Victims of national origin discrimination at workplaces with four to 14 employees can recover job offers, back pay, and reinstatement. Victims of nationality discrimination in workplaces with 15 employees or more can receive compensation that includes hiring, back pay, front pay, reinstatement, promotion, compensatory damages (emotional pain and suffering), punitive damages (damages to punish the employer), and other actions that will make an individual "whole" (returning them to the condition that they would have been in if there were no discrimination), as well as remedies that may also include payment of attorneys' fees, expert witness fees, and court costs.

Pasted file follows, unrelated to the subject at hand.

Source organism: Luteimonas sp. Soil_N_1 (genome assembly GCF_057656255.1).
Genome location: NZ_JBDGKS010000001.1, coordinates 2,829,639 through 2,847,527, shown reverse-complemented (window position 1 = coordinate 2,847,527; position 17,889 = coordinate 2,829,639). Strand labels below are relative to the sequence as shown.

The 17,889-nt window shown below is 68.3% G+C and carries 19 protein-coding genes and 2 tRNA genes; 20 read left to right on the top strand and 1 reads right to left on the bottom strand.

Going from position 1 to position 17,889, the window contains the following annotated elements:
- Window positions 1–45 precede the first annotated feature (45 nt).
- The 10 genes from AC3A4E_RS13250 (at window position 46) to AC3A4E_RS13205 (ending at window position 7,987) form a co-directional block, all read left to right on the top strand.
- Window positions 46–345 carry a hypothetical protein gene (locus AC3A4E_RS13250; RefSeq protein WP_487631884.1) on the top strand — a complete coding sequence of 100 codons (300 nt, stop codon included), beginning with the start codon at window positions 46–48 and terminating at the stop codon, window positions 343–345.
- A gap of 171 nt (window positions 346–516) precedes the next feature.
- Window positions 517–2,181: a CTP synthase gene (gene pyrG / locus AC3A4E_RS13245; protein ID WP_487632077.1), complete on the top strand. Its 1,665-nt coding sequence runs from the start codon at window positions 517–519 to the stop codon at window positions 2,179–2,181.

To protect your rights under the law, contacting an attorney or a federal or state administrative agency soon after discrimination is suspected is recommended. For workplaces employing four to 14 employees, one must file charges with the OSC within 180 days from when the alleged violation occurred, while in the case of workplaces with 15 employees or more, all laws enforced by the EEOC require filing charges with the EEOC (or a cooperating state agency) prior to a lawsuit being brought to court.
Employers sometimes make hiring, firing, promotion, and compensation decisions due to an employee's national origin, which is illegal under federal law, as well as the laws of many states. Employees who believe that their national origin played a negative role in their employment status can bring a complaint before their state's EEOC, and they may sue their employer if the federal complaint does not bring a solution.